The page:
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Biowaste management, a major environmental challenge

Solution

Optimal biowaste management reduces greenhouse gas (GHG) emissions that are generated when it is not properly treated. It also transforms this waste into new resources - green energy and fertilizer in particular.


European regulations require restaurants and the agri-food industry to set up separate collection systems for the bio-waste they produce and to optimize landfill, incineration, and biological treatment, i.e. by composting or anaerobic digestion.

In France, as from January 2012, the so-called "Grenelle II" law requires all large producers of bio-waste (in particular large retailers) to sort, collect, and recover their biowaste specifically. This means they have to put a bio-waste management system in place that combines compliance with regulations, health and safety, cost control, and environmental performance.  


Who are our customers ?

Agri-food industry, large retailers, collective catering


 

 The Veolia Solution

It covers all aspects of waste management from collection, to sorting, separation, and finally recovery through dedicated channels. The waste can then be transformed into green energy, organic fertilizer, or animal feed. Packaging is also recovered through the appropriate recycling channels.

Veolia is able to manage any bio-waste: liquid or solid waste, fruit and vegetables, meat, fish, dairy products and bakery products - whether packaged or loose.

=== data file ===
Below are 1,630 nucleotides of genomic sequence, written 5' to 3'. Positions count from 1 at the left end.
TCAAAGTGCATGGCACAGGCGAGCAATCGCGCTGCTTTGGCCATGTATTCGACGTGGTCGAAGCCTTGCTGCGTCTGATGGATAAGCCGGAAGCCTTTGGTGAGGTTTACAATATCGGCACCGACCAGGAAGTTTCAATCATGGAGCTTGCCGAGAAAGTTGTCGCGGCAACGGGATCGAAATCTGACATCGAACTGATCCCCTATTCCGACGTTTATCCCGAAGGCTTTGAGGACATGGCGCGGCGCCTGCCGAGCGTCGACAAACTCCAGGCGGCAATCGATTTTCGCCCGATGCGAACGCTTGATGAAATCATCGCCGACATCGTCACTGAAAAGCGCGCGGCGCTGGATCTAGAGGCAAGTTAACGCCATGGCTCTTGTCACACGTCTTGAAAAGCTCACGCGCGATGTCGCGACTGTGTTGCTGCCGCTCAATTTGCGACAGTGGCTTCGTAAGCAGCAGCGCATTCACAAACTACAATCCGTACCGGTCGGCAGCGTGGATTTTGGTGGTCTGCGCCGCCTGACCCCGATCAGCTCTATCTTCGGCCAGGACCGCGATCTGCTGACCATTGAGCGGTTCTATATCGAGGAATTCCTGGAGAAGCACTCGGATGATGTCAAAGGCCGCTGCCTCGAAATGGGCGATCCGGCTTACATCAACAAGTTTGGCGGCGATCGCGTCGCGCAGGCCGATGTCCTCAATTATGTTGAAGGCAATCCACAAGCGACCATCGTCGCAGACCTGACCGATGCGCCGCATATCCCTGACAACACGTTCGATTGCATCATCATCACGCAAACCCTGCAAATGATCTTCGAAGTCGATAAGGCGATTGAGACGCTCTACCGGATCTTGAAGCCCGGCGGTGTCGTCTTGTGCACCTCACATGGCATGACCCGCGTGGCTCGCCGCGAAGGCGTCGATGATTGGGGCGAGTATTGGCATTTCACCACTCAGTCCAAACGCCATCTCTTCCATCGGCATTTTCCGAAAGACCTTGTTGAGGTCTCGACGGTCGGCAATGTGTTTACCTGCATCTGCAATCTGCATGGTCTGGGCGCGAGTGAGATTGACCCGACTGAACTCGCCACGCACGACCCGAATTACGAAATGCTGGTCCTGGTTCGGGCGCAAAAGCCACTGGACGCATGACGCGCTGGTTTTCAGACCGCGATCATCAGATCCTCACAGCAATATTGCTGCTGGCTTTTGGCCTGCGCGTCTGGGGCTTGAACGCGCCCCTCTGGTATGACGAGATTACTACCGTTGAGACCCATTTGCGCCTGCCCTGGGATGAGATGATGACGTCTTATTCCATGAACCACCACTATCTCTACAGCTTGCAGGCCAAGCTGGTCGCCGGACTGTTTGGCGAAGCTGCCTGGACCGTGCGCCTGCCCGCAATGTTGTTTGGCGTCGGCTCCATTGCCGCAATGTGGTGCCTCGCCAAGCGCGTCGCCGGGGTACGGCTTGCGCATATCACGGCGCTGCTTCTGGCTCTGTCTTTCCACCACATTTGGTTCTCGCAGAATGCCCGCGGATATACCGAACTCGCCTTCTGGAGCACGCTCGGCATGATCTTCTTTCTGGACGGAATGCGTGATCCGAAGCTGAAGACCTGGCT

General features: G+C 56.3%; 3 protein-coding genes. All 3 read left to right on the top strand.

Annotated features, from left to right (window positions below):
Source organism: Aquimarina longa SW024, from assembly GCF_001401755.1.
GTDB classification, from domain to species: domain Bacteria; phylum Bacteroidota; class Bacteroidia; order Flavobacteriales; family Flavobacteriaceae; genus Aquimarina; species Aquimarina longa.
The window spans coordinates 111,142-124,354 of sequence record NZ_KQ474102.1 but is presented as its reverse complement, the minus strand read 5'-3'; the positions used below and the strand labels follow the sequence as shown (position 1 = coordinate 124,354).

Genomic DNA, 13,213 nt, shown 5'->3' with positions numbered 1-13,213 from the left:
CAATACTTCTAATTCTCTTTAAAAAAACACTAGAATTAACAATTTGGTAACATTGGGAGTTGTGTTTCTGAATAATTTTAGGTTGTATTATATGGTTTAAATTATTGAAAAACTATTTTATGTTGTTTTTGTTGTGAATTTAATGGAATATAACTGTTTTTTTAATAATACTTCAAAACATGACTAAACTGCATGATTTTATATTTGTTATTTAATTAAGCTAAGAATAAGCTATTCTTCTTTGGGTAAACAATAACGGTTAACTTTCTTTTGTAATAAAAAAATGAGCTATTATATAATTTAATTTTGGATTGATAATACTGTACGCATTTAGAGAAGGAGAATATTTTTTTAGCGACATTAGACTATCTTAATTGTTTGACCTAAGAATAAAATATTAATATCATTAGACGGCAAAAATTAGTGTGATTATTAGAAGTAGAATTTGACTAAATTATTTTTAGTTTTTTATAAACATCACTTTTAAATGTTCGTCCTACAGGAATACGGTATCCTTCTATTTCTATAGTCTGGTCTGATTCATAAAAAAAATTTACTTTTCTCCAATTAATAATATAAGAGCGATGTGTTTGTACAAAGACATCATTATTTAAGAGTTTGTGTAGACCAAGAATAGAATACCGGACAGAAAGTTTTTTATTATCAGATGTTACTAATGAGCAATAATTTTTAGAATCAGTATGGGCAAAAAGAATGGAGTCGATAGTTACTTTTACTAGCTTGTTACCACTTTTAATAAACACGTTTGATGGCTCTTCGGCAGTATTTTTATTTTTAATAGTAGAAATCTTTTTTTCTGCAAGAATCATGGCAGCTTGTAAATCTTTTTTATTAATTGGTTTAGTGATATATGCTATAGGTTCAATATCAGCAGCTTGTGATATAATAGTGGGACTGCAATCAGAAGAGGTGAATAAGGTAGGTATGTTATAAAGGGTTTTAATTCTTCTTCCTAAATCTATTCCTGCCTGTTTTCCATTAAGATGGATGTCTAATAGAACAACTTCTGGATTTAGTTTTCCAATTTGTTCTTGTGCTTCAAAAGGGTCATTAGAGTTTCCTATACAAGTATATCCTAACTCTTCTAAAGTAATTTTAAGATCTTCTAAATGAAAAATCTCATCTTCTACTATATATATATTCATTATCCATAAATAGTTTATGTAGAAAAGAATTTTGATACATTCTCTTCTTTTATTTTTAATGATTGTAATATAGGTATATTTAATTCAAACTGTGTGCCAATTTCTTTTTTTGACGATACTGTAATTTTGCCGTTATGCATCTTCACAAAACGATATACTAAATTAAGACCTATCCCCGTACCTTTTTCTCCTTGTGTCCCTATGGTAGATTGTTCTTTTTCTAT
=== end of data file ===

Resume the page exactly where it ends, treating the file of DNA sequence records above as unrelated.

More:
Veolia's biowaste solution offers customers simple and efficient management of the biowaste they produce. 


Benefits for our customers

Complying with current regulations 

Optimizing costs

Health and safety and efficiency


Focus Innovation

Removing packaging, a crucial step in the value chain

Veolia is innovating in its bio-waste recovery centres by introducing packaging removal units. For example in the waste processing plant in Granges, Burgundy, the packaging removal unit separates biowaste from its packaging by centrifuging. The two types of waste can therefore be treated and recovered as appropriate. In 2015, the unit handled nearly 3,000 tonnes of packaged bio-waste from the food and beverage industry and the local agri-food industry.


They chose this solution


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